By Dorothy Day
The Catholic Worker, October 1976, 2
Summary: An appeal for funds for their work. Confined to bed, she describes the hubbub of children and guests around her. Although they raise a lot of food, they still need to buy other provisions, including tea, for “the line.” (DDLW #916).
Dear Fellow Workers in Christ:
This morning, I woke with mixed feelings, which continued in the background of my mind even while I read my morning Psalms. Am I doing penance for my effrontery at having continued, at my age (79), to gad about the country? Am I like Mrs. Jellyby in “Bleak House,” who was always concerned about foreign missions, while her children went unwashed and unfed at home?
My penance consists of lying in bed in one of our Houses of Hospitality for the last three weeks, “enjoying” bed rest as prescribed by our good friend and doctor nearby. All I can say is that Kay-Kay, Karen, Kachina, Charlotte Rose, Tanya, plus other two and three-year-olds visiting us, can make a lot of mess and tumult. Several of the “older generation” can make quite a furor too, as they fall over the booby traps of toy trucks and doll carriages. Bowery language spills out. More noise! Am I at First Street, Third Street, I wonder, or in this “quiet” haven at Tivoli, our farm with a view?
My truly pleasant room is just off the living room, which is so large that it can hold a crowd at Mass on those Sundays when we have a priest here–up to one hundred people when there has been a conference–“ordinary time” we are about fifty. (Our quiet chapel, where six or eight of us say Vespers each night, is on the river side of the house and is much smaller.) My room faces east, one of four bedrooms facing a green hillside. It gets the morning sun. Our farming takes place on the level acres at the top of the hill. In the woods are hermitages for a hardy few. (There is a lot of praying done around here, and a lot of suffering.) This letter, I am sure, goes to homes where there is the same suffering of body, mind and soul. And yet, the good mother keeps cheerful. Rejoice! And again I say, Rejoice!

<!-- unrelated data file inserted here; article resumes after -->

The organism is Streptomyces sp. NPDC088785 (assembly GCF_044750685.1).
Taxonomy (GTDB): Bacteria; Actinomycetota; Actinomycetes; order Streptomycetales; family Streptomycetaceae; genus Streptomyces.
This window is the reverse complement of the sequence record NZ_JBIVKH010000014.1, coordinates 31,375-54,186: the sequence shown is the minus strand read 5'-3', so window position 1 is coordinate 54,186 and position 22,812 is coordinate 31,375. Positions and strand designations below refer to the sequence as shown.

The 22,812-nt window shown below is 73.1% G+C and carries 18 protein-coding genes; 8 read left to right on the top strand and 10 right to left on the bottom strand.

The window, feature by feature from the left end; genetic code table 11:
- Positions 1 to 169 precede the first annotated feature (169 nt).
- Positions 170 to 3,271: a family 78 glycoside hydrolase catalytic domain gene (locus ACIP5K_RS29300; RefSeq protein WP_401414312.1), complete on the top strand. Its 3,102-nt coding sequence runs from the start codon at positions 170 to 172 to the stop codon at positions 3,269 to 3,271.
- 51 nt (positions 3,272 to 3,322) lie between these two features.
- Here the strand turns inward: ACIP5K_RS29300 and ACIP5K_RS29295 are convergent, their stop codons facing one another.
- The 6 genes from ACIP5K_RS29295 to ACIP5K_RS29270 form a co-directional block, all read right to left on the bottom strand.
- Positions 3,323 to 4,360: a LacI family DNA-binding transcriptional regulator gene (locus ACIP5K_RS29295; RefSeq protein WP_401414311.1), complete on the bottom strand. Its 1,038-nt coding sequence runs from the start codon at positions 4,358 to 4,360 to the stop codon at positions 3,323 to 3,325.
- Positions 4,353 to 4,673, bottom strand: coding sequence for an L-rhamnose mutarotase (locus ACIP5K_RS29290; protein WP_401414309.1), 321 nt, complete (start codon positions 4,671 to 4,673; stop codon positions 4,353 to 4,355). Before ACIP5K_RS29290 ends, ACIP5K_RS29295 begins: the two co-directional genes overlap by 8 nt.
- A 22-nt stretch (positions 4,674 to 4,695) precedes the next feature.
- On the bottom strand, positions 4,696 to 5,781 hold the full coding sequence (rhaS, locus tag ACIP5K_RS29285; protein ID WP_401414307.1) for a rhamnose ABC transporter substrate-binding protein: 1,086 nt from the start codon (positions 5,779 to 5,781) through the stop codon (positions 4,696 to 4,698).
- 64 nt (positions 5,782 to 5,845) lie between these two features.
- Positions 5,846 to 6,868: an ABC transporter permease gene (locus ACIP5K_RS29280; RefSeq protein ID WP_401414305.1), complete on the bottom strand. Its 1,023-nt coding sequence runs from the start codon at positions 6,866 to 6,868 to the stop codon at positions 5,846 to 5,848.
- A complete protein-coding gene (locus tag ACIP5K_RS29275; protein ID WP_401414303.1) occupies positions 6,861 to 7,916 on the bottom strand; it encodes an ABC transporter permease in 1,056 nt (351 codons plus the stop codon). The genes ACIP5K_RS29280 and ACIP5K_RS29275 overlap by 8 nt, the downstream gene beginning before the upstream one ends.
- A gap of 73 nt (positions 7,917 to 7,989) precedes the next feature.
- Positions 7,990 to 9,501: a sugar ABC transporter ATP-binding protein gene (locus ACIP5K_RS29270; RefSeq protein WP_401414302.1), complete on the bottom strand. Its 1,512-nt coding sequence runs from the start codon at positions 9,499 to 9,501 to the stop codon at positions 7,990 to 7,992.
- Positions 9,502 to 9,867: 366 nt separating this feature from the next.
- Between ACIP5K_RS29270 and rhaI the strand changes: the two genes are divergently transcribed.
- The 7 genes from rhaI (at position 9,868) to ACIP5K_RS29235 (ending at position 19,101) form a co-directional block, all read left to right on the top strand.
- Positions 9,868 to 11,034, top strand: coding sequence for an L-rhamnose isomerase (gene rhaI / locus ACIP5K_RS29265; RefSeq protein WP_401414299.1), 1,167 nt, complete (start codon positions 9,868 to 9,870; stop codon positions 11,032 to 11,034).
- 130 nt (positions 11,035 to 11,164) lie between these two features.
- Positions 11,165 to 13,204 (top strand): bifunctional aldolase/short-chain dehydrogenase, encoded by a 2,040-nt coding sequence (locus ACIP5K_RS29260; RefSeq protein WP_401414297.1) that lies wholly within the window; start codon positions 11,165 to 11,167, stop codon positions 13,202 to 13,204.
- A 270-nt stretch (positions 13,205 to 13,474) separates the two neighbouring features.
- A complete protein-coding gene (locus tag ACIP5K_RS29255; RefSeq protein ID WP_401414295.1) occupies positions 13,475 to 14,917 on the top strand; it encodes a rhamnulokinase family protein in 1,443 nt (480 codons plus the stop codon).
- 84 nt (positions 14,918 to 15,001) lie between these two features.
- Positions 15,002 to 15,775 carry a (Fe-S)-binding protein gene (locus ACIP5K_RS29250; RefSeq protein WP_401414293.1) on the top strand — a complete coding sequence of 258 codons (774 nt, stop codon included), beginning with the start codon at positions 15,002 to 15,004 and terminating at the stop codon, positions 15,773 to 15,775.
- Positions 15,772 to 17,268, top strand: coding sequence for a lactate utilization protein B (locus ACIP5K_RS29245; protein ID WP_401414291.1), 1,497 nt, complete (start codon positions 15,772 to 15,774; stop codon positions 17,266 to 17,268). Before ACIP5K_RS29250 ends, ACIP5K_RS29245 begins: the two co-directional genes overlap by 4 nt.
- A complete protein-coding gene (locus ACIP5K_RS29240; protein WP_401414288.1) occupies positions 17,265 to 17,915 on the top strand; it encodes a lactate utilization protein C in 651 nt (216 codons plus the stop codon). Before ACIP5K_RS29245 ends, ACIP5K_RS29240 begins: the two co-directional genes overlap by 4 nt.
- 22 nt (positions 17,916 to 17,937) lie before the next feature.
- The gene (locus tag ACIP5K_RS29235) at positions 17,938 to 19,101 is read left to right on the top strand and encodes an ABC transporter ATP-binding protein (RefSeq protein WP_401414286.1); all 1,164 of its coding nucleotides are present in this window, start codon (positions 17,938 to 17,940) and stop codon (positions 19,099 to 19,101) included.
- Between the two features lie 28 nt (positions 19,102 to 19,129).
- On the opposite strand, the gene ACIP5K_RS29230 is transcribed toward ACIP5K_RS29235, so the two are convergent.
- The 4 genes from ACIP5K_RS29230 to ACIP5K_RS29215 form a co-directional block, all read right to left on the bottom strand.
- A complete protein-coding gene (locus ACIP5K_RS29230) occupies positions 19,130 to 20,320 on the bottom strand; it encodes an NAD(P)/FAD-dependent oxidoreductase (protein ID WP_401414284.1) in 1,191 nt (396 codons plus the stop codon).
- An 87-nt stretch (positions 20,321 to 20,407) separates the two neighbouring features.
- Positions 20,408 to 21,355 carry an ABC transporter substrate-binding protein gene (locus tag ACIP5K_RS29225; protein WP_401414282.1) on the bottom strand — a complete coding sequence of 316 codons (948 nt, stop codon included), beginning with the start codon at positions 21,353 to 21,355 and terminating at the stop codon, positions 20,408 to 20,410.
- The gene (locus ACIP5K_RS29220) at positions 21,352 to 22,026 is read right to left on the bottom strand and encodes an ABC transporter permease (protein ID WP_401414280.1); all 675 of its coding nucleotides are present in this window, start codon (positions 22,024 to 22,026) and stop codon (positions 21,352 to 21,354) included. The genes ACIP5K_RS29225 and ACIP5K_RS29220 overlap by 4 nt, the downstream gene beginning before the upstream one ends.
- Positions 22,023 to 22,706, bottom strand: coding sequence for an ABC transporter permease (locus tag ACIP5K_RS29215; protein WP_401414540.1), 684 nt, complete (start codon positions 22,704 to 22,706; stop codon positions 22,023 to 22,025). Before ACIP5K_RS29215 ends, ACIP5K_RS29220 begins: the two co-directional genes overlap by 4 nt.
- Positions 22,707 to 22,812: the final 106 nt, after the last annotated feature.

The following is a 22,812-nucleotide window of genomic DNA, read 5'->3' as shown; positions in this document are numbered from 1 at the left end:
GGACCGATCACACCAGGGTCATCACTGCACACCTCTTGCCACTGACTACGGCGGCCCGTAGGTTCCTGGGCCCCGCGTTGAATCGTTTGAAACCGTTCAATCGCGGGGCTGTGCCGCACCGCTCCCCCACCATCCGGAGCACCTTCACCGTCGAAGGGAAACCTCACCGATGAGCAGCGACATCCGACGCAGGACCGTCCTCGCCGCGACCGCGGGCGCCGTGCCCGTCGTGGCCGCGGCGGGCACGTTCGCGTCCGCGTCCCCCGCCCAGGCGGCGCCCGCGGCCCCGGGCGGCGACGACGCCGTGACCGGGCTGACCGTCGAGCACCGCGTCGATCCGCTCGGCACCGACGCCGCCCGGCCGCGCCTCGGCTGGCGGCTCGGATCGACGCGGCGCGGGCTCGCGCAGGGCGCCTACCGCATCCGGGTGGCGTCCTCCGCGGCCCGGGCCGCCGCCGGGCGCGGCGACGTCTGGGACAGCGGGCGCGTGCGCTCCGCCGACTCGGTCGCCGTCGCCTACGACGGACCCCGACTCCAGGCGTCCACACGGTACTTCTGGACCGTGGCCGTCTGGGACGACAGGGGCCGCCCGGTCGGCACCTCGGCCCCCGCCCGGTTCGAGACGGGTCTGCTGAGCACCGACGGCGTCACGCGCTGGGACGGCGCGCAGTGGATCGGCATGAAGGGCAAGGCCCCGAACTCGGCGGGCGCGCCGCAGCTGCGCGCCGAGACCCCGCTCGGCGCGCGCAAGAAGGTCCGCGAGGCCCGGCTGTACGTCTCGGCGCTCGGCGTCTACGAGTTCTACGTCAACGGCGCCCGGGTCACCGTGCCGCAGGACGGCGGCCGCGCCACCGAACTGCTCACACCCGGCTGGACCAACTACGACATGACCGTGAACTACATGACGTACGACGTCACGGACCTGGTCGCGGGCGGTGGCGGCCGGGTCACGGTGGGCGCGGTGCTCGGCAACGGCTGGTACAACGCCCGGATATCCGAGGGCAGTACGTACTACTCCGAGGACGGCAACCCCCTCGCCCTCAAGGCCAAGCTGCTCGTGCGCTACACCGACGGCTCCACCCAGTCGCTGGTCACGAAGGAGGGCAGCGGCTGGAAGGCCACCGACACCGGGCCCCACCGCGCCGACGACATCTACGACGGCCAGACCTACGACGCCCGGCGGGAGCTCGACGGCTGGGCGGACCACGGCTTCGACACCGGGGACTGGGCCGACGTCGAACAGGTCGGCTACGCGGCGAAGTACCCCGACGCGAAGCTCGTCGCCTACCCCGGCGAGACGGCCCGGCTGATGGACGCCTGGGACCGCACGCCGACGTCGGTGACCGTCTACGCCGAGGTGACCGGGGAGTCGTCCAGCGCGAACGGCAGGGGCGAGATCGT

Our appeals, which we send out once a year, are hard to write, and it is a continuing miracle that they are so generously answered. It is a constant reminder that we have a loving Father, Who lets no cry go unanswered, but we have to be “importunate,” Jesus said, when He told the story of the man who had more company than he could feed.
So, no use worrying about how to pay oil bills, gas bills, food bills. No matter how many vegetables and fruits we raise and preserve (and in the city beg from the markets), there are always more and more hundred-pound sacks of beans and oats and rice and flour to buy, to make our soup and to bake our bread. We raise soy beans, pinto beans (lots of shelling and winnowing to be done). And what about coffee and sugar, and the comforting cup of tea for “the line!”
So, here we are again, appealing to our readers to continue to help. And God bless you all for your goodness to us and to the lame, the halt and the blind, who make up our family.